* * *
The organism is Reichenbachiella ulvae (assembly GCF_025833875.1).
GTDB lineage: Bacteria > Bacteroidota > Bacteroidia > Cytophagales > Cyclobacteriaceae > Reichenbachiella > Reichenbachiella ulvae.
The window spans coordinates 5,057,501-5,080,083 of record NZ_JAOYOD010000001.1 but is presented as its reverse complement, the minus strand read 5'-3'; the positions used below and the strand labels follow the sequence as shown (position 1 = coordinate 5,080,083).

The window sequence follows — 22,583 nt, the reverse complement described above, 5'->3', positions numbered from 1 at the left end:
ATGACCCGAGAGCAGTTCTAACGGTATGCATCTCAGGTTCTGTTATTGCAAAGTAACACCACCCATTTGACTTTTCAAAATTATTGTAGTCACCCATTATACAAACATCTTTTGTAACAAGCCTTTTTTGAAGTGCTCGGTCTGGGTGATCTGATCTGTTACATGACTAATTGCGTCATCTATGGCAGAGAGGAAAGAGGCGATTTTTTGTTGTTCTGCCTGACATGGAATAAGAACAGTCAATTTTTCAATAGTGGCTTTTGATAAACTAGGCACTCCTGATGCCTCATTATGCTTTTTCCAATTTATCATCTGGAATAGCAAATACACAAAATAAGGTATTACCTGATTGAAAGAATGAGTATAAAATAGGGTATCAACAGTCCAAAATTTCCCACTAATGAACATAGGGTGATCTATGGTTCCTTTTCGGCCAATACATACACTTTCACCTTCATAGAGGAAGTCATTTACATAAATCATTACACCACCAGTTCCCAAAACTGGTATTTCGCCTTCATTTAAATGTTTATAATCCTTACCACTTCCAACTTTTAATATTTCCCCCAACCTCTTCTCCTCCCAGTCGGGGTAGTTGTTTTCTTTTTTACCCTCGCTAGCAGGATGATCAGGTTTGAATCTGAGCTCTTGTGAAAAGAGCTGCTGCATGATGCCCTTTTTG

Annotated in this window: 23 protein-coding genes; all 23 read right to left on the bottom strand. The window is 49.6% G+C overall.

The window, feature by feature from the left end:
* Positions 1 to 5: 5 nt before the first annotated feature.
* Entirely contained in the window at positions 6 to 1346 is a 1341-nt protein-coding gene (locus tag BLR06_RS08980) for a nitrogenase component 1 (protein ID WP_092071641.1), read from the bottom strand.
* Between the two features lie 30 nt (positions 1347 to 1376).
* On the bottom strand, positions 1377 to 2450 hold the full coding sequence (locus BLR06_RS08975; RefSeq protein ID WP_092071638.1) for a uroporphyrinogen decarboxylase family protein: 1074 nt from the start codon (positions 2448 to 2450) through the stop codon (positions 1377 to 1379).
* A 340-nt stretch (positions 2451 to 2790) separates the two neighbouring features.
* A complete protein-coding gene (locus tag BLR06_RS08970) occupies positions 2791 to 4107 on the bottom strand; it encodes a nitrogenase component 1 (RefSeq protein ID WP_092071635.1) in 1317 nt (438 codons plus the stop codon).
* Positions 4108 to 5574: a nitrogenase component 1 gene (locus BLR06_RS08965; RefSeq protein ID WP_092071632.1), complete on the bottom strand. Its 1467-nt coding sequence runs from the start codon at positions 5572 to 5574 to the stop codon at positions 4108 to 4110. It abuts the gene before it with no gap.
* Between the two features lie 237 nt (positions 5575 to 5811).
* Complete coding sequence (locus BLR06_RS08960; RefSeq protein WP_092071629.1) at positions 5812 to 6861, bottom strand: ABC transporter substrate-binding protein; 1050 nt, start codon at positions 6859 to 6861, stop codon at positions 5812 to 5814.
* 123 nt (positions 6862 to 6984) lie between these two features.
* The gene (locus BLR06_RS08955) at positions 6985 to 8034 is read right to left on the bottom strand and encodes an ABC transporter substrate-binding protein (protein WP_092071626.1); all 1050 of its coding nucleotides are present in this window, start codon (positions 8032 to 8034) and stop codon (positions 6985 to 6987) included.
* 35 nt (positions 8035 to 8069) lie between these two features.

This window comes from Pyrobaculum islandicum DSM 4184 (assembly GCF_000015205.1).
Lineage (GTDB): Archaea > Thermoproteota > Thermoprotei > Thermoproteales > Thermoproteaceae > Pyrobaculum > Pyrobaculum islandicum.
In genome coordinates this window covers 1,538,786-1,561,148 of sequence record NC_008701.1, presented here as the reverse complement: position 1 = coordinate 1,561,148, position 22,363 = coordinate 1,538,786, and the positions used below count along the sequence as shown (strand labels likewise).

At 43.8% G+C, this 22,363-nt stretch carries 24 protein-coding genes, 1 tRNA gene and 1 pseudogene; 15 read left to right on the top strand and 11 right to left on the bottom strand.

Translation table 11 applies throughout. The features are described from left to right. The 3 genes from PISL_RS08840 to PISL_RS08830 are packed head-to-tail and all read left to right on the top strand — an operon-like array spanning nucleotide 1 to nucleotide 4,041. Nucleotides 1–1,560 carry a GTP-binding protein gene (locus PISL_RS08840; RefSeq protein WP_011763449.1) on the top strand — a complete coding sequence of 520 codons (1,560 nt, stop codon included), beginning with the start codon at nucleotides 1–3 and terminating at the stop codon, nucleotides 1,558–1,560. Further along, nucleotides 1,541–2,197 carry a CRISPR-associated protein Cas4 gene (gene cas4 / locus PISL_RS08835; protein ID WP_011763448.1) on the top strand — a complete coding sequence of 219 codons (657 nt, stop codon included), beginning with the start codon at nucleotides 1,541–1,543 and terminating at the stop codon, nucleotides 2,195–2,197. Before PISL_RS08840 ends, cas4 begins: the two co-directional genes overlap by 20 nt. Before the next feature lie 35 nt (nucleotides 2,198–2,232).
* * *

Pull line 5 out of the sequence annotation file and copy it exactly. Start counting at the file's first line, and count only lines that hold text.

ATGACCCGAGAGCAGTTCTAACGGTATGCATCTCAGGTTCTGTTATTGCAAAGTAACACCACCCATTTGACTTTTCAAAATTATTGTAGTCACCCATTATACAAACATCTTTTGTAACAAGCCTTTTTTGAAGTGCTCGGTCTGGGTGATCTGATCTGTTACATGACTAATTGCGTCATCTATGGCAGAGAGGAAAGAGGCGATTTTTTGTTGTTCTGCCTGACATGGAATAAGAACAGTCAATTTTTCAATAGTGGCTTTTGATAAACTAGGCACTCCTGATGCCTCATTATGCTTTTTCCAATTTATCATCTGGAATAGCAAATACACAAAATAAGGTATTACCTGATTGAAAGAATGAGTATAAAATAGGGTATCAACAGTCCAAAATTTCCCACTAATGAACATAGGGTGATCTATGGTTCCTTTTCGGCCAATACATACACTTTCACCTTCATAGAGGAAGTCATTTACATAAATCATTACACCACCAGTTCCCAAAACTGGTATTTCGCCTTCATTTAAATGTTTATAATCCTTACCACTTCCAACTTTTAATATTTCCCCCAACCTCTTCTCCTCCCAGTCGGGGTAGTTGTTTTCTTTTTTACCCTCGCTAGCAGGATGATCAGGTTTGAATCTGAGCTCTTGTGAAAAGAGCTGCTGCATGATGCCCTTTTTG